Semiconductor shortages helped smartphones and memory chips in 2021, and Samsung overthrew Intel to become the world’s largest chip company, according to Counterpoint Research.
Global semiconductor revenue reached $554.1 billion in 2021, with 19% growth coming from the memory and integrated circuit (IC) design sectors, the team said. research in a press release. to study.
This was driven by demand for integrated circuits in data centers, high performance computing, autonomous vehicles, 5G infrastructure, cryptography, gaming, and the growth of advanced semiconductors in PCs, smartphones and other IoT devices, said Akshara Bassi, research analyst at Counterpoint. The register.
As a result, Samsung’s chip revenue totaled $81.3 billion in 2021, up 30.5% from 2020. The company reported last week that the memory unit in 2021 checked in the strongest revenue growth of any business division, up 31% from 2020, and said the rapid growth is expected to continue in 2022.
Intel’s chip revenue was $79 billion, up just 1.5%, and lost the top spot to Samsung, according to Counterpoint. Intel reset its priorities last year after Pat Gelsinger became CEO. The chipmaker divested SSD and NAND assets and sold a factory in Dalian, China, to SK Hynix for $7 billion in December.
Counterpoint’s numbers don’t include factory revenue, which Intel prioritizes after dumping memory and NAND assets.
SK Hynix ranked third, with revenue of $37.1 billion in 2021, up 36% from 2020. The company recorded its highest revenue ever last year and highlighted the success of 128-layer NAND flash products, which “successfully turned into surplus in the third quarter of last year,” the company noted Last week.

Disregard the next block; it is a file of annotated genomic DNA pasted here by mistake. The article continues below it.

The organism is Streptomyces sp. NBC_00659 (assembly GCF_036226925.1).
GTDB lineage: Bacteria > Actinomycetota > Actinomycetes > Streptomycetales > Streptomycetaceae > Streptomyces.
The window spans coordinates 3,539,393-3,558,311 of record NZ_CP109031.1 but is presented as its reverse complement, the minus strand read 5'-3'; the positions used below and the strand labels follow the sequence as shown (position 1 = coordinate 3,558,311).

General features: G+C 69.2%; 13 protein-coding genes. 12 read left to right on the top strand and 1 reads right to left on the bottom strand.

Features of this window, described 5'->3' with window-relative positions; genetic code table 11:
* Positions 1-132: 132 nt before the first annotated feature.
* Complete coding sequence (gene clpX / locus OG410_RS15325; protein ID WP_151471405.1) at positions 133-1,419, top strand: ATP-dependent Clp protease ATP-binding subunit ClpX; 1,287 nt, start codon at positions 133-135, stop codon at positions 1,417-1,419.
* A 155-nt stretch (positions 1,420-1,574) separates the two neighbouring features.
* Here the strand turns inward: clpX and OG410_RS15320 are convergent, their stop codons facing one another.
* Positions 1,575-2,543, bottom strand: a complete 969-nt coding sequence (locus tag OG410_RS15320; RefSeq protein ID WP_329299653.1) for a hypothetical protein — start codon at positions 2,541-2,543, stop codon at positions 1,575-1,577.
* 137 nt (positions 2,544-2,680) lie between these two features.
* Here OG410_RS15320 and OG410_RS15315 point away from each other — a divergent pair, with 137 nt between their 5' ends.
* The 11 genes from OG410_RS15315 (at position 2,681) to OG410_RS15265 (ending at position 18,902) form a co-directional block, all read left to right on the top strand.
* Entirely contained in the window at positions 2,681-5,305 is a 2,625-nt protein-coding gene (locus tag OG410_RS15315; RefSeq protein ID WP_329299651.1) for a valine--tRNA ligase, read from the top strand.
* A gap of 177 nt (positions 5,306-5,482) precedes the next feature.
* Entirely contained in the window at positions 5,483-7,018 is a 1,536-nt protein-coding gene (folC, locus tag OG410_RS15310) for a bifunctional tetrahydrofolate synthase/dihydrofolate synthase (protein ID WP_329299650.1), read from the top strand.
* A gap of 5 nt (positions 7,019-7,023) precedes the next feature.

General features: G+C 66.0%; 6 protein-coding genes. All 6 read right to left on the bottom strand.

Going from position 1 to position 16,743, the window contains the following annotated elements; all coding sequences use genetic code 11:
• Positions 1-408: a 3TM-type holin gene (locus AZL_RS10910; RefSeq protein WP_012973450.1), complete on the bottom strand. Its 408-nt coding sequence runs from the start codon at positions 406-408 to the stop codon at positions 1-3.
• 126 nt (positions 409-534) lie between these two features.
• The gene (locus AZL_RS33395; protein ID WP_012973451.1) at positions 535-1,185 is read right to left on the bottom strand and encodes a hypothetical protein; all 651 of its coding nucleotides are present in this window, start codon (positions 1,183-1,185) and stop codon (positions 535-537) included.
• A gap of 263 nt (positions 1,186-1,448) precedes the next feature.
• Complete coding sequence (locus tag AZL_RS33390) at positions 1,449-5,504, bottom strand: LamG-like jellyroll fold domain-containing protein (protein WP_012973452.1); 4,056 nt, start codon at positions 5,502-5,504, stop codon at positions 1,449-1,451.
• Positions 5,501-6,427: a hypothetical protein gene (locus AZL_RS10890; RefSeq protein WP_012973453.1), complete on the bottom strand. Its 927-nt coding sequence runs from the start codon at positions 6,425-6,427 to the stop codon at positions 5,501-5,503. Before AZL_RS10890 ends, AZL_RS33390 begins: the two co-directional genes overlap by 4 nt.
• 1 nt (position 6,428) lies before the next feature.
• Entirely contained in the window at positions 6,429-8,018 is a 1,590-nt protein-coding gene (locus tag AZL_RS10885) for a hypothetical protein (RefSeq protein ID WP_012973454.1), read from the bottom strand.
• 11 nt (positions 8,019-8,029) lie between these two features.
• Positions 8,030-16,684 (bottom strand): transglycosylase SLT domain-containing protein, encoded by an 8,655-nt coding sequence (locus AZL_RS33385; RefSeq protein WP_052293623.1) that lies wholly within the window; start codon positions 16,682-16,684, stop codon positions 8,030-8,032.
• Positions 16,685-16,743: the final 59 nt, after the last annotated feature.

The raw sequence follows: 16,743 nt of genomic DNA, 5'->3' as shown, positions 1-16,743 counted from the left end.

Micron ranked fourth, with $30 billion in revenue, up 33% from 2020. Mobile chip company Qualcomm was fifth, up 52%.
“The market will continue to grow as demand for various applications, including…electric vehicles, self-driving cars, smartphones, Arm PCs, custom silicon, and servers, increases semiconductor content per device” , Bassi said.
The chip shortage caused everyone to clamor for the same parts last year, and chipmakers took advantage of the shortage, said Brian Matas, vice president of market research at IC Insights. The register.
A shortage of materials added to rising prices for memory chips, processors and other chips, helping semiconductor companies pocket more revenue.
DRAM vendors have been particularly caught short on capacity, although new and upgraded factories will come online in the second half of 2022, Matas said.
The unpredictable nature of calamities and markets remains a wild card for how the semiconductor market will unfold this year, Counterpoint’s Bassi said.
Micron and Samsung had to limit operations at their semiconductor sites in Xi’an, China, following a coronavirus outbreak in December. ®